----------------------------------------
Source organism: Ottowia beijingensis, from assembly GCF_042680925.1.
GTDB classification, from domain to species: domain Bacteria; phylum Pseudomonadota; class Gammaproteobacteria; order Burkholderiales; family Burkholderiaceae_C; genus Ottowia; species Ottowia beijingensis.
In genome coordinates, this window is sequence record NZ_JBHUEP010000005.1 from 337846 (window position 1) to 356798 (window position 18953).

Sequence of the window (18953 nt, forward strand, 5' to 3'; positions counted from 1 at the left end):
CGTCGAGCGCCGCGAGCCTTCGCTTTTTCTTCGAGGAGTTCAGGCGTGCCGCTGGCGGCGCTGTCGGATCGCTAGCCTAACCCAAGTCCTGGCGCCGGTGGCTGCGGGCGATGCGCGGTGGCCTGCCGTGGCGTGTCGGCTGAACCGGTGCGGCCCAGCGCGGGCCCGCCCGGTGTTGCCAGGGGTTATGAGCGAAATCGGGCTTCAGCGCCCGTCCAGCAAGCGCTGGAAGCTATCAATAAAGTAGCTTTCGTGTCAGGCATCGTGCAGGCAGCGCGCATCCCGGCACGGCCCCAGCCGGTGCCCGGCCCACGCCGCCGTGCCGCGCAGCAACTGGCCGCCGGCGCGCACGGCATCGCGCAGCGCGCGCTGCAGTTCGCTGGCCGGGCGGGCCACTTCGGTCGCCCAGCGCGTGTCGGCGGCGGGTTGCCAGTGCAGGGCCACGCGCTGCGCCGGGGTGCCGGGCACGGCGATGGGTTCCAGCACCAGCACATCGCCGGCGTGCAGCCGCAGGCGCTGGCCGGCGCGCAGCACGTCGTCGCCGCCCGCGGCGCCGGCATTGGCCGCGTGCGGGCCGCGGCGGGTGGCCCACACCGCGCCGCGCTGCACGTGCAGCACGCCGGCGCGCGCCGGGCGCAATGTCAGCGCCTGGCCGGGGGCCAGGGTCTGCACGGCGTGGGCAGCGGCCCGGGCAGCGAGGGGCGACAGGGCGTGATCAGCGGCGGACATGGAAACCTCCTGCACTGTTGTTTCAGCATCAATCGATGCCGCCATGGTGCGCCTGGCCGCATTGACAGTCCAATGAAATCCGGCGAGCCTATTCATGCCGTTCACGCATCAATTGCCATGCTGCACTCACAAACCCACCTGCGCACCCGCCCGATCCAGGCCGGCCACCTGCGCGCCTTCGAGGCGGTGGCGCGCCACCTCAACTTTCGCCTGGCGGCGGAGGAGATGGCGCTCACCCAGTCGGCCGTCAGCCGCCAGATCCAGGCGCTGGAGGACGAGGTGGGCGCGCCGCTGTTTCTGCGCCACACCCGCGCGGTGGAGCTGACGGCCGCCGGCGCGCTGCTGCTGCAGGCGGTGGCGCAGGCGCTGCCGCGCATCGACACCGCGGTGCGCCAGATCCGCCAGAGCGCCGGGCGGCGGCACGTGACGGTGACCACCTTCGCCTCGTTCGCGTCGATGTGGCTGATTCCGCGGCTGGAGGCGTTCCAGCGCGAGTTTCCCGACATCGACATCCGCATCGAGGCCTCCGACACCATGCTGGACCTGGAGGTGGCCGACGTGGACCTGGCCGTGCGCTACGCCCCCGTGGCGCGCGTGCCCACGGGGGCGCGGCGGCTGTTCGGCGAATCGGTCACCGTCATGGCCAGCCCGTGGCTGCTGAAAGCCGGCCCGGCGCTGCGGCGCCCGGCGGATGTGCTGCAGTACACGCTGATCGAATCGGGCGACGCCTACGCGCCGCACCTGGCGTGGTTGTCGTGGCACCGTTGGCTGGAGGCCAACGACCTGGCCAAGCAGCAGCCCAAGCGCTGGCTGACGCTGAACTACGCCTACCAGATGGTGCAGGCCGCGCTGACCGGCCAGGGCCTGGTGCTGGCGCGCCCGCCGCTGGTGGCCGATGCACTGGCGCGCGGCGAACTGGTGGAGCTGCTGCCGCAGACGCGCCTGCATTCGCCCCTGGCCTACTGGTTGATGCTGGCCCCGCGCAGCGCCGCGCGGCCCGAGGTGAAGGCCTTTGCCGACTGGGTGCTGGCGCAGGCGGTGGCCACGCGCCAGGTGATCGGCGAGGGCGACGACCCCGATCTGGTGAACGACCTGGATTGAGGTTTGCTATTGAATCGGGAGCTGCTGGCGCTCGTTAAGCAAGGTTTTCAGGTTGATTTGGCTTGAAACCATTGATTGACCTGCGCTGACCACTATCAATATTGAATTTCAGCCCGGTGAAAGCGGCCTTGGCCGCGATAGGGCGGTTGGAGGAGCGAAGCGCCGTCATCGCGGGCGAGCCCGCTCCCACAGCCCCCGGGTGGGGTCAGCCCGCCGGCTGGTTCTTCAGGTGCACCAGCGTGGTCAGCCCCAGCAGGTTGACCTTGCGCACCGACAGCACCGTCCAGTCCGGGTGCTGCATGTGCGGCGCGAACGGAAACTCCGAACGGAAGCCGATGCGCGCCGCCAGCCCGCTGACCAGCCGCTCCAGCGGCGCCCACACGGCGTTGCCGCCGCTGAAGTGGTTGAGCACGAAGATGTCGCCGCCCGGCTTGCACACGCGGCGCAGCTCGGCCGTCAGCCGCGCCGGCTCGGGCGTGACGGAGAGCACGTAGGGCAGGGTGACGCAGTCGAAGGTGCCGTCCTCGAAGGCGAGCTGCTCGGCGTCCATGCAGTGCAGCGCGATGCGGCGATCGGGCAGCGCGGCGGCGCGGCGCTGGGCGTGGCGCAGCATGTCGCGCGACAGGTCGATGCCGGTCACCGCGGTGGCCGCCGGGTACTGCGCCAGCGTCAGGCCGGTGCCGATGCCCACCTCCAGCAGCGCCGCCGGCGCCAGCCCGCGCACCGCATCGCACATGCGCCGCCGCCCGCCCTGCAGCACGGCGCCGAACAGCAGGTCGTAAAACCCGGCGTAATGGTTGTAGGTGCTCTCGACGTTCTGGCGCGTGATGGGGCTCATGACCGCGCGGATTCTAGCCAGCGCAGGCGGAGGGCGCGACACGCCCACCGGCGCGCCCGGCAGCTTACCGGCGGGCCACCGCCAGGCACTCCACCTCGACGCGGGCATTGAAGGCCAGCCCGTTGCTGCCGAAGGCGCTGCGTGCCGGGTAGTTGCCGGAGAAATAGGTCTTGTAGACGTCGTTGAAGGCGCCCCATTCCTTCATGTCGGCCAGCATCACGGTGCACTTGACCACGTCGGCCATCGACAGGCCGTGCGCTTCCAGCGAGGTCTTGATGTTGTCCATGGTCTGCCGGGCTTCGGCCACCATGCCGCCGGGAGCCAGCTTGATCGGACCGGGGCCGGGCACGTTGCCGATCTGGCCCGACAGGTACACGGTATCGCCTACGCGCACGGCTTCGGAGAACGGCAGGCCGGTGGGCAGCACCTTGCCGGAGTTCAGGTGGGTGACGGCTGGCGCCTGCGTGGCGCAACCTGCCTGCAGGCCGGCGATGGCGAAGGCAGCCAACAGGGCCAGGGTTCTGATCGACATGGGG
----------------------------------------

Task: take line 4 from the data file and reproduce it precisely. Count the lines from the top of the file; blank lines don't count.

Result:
Sequence of the window (18953 nt, forward strand, 5' to 3'; positions counted from 1 at the left end):